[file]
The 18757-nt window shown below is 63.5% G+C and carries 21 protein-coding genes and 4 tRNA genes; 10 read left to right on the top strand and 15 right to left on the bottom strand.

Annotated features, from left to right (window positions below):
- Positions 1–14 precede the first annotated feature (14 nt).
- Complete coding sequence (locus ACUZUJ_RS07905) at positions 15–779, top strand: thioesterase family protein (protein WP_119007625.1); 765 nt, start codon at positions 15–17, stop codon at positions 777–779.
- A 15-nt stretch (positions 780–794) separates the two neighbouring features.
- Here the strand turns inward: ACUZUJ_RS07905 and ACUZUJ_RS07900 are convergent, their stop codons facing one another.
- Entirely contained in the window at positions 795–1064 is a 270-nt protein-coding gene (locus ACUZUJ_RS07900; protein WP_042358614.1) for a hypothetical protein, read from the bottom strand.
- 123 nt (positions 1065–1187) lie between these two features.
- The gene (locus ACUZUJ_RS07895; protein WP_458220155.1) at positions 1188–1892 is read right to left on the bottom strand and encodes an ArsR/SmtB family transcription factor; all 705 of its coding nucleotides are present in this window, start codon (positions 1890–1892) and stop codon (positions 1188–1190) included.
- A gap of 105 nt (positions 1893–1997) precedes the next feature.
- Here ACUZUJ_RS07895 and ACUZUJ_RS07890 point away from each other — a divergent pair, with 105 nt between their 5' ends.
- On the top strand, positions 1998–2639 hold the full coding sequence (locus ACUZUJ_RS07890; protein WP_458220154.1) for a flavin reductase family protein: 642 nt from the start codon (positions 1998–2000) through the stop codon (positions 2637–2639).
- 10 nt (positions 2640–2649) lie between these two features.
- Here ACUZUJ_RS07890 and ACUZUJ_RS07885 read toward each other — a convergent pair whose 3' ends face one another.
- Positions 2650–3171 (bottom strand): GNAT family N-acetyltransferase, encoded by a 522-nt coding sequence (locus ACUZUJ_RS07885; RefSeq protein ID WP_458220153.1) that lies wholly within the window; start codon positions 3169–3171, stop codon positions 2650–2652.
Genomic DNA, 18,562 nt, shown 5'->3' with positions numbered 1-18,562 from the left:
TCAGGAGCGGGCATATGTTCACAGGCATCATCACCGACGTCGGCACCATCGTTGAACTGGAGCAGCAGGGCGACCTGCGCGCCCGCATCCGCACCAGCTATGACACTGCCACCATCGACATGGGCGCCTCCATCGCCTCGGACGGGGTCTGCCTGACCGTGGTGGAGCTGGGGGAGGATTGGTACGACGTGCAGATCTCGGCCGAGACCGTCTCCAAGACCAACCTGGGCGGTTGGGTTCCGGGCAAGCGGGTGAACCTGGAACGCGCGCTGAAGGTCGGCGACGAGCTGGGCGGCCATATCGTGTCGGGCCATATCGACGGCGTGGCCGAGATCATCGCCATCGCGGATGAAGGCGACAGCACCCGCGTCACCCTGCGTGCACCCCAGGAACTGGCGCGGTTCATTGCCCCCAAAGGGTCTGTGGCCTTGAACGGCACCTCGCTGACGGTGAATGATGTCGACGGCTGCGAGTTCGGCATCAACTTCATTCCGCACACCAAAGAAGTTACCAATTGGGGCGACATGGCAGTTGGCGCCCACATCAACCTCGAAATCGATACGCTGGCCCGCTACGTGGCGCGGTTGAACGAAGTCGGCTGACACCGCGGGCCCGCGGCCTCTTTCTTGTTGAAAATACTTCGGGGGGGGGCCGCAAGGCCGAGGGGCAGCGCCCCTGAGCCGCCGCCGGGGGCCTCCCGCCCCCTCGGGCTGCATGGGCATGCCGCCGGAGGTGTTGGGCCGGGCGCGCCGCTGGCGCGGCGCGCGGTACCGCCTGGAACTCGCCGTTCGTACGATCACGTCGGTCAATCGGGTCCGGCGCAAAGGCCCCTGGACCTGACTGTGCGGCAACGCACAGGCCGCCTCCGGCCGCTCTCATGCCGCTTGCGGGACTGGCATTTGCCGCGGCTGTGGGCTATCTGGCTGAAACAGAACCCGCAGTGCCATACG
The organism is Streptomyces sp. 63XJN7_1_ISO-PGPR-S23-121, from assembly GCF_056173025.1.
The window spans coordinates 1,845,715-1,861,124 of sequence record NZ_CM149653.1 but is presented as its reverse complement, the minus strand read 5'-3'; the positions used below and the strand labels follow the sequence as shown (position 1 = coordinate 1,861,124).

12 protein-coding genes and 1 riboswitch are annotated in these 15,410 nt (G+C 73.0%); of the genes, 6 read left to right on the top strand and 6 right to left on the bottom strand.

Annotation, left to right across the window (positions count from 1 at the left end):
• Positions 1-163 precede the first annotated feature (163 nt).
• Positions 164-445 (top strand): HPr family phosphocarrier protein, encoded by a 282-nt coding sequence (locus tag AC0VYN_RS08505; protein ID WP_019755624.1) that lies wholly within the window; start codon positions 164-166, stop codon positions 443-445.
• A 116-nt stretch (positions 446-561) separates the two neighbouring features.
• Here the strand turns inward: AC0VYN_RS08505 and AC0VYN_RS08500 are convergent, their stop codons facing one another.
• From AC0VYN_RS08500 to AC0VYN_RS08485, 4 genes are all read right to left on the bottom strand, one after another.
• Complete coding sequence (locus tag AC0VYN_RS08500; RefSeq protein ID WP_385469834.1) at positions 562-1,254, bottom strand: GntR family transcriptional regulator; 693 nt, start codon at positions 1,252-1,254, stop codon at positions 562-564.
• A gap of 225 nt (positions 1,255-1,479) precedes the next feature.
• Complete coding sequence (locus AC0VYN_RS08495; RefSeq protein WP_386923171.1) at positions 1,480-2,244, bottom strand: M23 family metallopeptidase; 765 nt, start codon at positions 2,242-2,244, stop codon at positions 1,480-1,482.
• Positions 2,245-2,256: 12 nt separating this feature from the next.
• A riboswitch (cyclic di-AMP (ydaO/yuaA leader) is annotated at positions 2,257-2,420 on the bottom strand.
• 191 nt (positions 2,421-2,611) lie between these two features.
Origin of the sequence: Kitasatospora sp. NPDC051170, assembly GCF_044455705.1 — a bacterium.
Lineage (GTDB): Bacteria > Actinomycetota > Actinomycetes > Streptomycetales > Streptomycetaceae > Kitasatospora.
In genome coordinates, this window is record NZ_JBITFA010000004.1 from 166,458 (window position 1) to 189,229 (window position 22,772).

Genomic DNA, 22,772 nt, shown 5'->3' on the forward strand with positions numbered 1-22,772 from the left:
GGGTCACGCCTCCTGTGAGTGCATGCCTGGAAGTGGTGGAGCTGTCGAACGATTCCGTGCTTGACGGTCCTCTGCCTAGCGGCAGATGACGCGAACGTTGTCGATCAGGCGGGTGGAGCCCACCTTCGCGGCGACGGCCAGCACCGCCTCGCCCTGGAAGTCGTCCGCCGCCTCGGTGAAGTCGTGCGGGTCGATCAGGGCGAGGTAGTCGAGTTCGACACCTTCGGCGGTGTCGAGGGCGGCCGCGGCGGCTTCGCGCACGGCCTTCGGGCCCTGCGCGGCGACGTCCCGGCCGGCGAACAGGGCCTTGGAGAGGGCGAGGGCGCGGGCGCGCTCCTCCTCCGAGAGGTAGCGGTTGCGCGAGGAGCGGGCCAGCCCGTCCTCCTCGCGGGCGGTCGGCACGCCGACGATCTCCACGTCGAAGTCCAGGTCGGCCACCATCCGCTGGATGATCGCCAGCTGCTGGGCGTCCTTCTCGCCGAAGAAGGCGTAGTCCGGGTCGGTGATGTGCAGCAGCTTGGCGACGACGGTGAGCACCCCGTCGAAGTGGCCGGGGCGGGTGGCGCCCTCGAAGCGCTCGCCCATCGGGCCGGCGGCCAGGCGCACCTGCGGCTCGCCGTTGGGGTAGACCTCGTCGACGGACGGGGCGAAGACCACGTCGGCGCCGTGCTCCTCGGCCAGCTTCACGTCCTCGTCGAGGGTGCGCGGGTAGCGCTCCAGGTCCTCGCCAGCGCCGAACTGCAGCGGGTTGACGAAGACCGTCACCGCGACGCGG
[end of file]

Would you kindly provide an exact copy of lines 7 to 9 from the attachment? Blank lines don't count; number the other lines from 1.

- Entirely contained in the window at positions 795–1064 is a 270-nt protein-coding gene (locus ACUZUJ_RS07900; protein WP_042358614.1) for a hypothetical protein, read from the bottom strand.
- 123 nt (positions 1065–1187) lie between these two features.
- The gene (locus ACUZUJ_RS07895; protein WP_458220155.1) at positions 1188–1892 is read right to left on the bottom strand and encodes an ArsR/SmtB family transcription factor; all 705 of its coding nucleotides are present in this window, start codon (positions 1890–1892) and stop codon (positions 1188–1190) included.